Volume 11 Supplement 1

5th International Conference on cGMP: Generators, Effectors and Therapeutic Implications

Open Access

Designer natriuretic peptides for heart failure: advanced in clinical development

BMC Pharmacology201111(Suppl 1):O1

https://doi.org/10.1186/1471-2210-11-S1-O1

Published: 1 August 2011

Background

The increasing burden of heart failure (HF) is a major unmet need for new therapeutics. No new drug has been approved for HF for over a decade. The natriuretic peptides as endogenous activators of particulate guanylyl cyclase (GC) receptors represent an unparalleled opportunity for novel therapeutic agents for HF. Specifically, the GC-A receptor activated by ANP and BNP and GC-B activation by CNP mediate beneficial pleiotropic actions, which include natriuresis, vasodilatation, suppression of the renin-angiotensin-aldosterone system, inhibition of cardiomyocyte hypertrophy, retardation of fibrosis and improvement in ventricular function and structure.

Results

CD-NP (Cenderitide) represents the first in class designer natriuretic peptide which co-activates both GC-A and GC-B. Through rational drug design to co-activate GC-A and GC-B together with increased resistance to peptidase degradation, CD-NP possesses actions which make CD-NP an innovative protein therapeutic to target the heart, kidney, vasculature and endocrine system in HF to reduce rehospitalization following acute decompensated HF.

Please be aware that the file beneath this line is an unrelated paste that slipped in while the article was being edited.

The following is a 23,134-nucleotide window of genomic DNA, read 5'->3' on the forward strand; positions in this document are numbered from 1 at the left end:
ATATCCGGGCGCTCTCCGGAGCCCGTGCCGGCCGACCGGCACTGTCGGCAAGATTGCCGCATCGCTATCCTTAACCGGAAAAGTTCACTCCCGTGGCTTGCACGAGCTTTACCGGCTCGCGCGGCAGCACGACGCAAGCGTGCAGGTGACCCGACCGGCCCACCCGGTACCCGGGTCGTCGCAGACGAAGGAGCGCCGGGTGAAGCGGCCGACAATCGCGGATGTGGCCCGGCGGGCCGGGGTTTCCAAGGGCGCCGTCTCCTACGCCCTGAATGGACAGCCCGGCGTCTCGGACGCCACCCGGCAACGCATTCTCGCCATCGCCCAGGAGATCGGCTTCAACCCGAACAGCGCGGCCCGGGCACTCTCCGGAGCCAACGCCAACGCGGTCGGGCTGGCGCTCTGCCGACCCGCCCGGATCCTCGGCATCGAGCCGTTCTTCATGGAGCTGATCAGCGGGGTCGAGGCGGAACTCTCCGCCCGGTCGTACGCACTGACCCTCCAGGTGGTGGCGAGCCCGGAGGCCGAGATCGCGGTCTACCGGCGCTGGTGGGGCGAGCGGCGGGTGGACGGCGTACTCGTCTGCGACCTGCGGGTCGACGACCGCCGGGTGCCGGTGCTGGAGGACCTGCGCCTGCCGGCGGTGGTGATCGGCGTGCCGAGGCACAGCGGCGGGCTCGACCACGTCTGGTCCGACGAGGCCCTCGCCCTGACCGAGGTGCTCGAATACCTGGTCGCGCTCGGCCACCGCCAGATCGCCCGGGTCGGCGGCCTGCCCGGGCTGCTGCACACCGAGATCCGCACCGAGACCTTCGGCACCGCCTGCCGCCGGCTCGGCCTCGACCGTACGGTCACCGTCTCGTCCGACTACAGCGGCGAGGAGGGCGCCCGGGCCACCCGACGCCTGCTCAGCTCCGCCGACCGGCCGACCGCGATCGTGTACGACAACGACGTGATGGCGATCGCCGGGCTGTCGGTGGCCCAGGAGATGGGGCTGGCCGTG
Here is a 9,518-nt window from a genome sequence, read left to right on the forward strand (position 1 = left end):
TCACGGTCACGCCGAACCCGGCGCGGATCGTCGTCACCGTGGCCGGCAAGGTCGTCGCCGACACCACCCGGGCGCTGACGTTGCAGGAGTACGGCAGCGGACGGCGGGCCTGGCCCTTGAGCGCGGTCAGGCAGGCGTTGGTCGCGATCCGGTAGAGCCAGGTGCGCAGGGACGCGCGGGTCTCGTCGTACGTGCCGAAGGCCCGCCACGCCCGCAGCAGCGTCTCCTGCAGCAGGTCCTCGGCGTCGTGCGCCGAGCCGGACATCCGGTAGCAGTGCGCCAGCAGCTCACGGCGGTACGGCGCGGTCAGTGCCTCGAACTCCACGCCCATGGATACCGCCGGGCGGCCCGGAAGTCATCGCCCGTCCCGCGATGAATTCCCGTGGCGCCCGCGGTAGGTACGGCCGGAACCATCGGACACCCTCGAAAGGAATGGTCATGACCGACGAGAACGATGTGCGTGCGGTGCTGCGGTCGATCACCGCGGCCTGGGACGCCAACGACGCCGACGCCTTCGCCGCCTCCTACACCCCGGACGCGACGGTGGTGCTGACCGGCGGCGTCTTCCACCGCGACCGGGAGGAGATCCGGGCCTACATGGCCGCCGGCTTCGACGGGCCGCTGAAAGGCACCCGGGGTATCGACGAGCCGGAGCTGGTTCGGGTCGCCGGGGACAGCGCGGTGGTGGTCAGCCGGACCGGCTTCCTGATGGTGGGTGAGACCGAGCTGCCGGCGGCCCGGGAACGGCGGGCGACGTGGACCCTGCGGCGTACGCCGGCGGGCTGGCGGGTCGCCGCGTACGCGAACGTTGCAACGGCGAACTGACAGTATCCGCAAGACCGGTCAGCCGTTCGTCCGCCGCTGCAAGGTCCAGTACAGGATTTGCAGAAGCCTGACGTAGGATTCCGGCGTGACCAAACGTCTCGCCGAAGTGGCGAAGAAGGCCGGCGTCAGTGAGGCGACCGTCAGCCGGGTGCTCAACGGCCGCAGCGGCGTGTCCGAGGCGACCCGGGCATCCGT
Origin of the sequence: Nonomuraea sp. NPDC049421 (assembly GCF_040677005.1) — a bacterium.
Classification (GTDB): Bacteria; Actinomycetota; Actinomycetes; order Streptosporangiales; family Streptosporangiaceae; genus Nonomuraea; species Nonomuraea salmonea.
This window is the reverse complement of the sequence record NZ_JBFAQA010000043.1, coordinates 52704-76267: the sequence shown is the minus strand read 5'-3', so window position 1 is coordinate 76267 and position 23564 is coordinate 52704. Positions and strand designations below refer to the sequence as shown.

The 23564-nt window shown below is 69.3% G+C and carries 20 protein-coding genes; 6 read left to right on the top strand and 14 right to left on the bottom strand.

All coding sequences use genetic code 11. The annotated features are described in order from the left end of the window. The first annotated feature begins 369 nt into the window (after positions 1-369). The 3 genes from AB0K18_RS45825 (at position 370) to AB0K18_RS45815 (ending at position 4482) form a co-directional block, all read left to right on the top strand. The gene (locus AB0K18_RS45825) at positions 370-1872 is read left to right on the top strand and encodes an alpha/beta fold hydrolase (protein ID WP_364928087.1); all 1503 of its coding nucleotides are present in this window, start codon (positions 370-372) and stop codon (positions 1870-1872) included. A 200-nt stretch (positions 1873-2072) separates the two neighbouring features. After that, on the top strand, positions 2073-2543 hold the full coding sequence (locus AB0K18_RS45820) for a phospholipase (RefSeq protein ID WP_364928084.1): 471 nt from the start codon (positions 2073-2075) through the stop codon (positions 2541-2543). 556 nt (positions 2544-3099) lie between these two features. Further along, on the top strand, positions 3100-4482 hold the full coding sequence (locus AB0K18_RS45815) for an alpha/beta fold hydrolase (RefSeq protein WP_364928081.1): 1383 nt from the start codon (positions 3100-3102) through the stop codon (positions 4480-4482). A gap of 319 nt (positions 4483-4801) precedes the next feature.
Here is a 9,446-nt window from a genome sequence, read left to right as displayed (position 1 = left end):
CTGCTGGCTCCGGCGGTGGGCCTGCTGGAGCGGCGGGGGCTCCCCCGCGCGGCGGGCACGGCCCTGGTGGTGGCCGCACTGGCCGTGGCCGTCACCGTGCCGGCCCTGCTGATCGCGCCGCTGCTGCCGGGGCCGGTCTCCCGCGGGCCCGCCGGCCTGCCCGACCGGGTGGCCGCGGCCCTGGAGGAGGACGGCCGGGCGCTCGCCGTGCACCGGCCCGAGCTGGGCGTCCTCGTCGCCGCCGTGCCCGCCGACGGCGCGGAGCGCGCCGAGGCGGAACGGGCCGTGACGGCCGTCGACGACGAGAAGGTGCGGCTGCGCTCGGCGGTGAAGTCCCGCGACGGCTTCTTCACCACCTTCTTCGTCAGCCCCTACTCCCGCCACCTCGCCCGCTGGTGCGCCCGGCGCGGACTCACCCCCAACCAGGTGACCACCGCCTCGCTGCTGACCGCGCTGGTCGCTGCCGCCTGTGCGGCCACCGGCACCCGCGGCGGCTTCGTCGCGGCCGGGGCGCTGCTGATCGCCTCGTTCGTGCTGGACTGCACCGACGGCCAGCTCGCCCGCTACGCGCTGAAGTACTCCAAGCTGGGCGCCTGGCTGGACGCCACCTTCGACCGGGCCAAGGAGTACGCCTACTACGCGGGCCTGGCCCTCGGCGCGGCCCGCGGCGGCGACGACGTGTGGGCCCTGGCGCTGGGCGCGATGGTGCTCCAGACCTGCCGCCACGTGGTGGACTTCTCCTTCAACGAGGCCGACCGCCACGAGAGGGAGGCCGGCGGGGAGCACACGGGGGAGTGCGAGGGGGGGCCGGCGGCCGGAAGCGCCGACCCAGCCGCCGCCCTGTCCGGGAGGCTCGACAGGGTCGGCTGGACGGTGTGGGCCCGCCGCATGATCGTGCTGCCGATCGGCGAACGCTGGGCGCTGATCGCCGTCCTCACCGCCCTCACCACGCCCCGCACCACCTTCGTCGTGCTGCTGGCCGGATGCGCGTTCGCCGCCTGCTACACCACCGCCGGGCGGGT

Conclusion

Here we review the biology, preclinical development and recent human studies advancing CD-NP as a chronic peptide therapeutic designer peptide to reduce the risk of rehospitalization in human chronic HF.

Authors’ Affiliations

(1)
Mayo Clinic, Mayo Heart and Lung Research Center

Copyright

© Burnett; licensee BioMed Central Ltd. 2011

This article is published under license to BioMed Central Ltd. This is an open access article distributed under the terms of the Creative Commons Attribution License (http://creativecommons.org/licenses/by/2.0), which permits unrestricted use, distribution, and reproduction in any medium, provided the original work is properly cited.

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